Joshua 12–13, Psalm 145, Jeremiah 6, Matthew 20

If you’re following the schedule, you should read these chapters today: Joshua 12–13, Psalm 145, Jeremiah 6, Matthew 20. Click on any of those references to see all the passages in one long page on BibleGateway. If you can't do all the readings today, read Psalm 145.

Psalm 145 is a great song to help us prepare to come together in worship this morning. As we read David’s words, he speaks for each of us who knows the Lord so that we can enter into worship through his lyrics.  

Verses 1-2 express David’s intention to give worship to God. He began by affirming his submission to the lordship of God by calling him “my king” in verse 1a. Verse 1b & 2b describes how long David will praise God (“for ever and ever”) while verse 2a states how often he will praise him: “every day.” 

Verses 3-7 describe why God should be praised; namely, his powerful works witnessed by preceding generations and passed down by oral tradition from one generation to the next. These acts of God on behalf of his people all demonstrate a fundamental truth about God, described in verse 8: “The Lord is gracious and compassionate, slow to anger and rich in love.” Verses 9-13 go on to say that all of the works of God—whether natural works, providential works, or miraculous works—“speak of your might” (v. 11b-12a), pointing people to God’s “everlasting kingdom” (v. 13a, 11a). Here David points beyond all that God does in this world to eternity; though David rules Israel, God’s kingdom on earth, David knows that his earthly throne in Israel is merely a temporary delegation and a picture of God’s ultimate rule over everything, culminating in eternity. 

Verses 14-20 describe God’s sovereign rulership over everything on earth. He is righteous and faithful (vv. 13d, 17) in how he provides for the living among his creation (vv. 15-16), encourages and restores the fallen (v. 14), hears those who call on him “in truth” (v. 18), satisfies the desires of those who fear him (v. 19a), saves those who fear him from trouble (v. 19b), and protects those who love him (v. 20). This is quite a list of things that God does for us! Like all Psalms, this speaks of God’s general working in this world and for his loved one, not a nuanced list of promises. Still, if you have a refrigerator full of food, a house full of people you love and who love you, answers to prayer over the course of your life, and other joys of human life, you can join in this song of praise to God. As verse 21 concludes, “My mouth will speak in praise of the Lord. Let every creature praise his holy name for ever and ever.” Focus on these truths and let them prepare your heart as we assemble to worship the Lord together this morning.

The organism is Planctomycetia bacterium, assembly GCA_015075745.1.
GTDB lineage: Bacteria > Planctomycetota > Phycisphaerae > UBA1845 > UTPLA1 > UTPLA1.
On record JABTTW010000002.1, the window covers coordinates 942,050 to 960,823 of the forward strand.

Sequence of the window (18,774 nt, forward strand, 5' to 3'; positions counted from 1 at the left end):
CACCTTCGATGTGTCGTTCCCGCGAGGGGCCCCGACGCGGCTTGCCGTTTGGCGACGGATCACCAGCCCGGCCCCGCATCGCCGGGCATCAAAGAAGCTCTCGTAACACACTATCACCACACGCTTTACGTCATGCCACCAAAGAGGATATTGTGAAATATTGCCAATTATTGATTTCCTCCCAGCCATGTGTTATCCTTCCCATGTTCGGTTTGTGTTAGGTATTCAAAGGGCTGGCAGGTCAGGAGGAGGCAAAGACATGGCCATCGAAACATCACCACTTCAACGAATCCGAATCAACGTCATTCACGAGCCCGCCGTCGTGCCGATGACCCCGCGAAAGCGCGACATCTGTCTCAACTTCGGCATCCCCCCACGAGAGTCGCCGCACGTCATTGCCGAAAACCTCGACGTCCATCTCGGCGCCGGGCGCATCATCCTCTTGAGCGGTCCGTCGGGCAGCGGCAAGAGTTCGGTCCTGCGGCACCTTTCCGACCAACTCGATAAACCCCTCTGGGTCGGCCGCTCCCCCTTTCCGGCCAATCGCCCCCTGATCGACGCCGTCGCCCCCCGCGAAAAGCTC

Now for your thoughts: What stood out in your Bible reading for today? What questions do you have about what you read? What are your thoughts about what I wrote above? Post them in the comments below or on our Facebook page. And, feel free to answer and interact with the questions and comments of others. Have a great day; we'll talk scripture again tomorrow.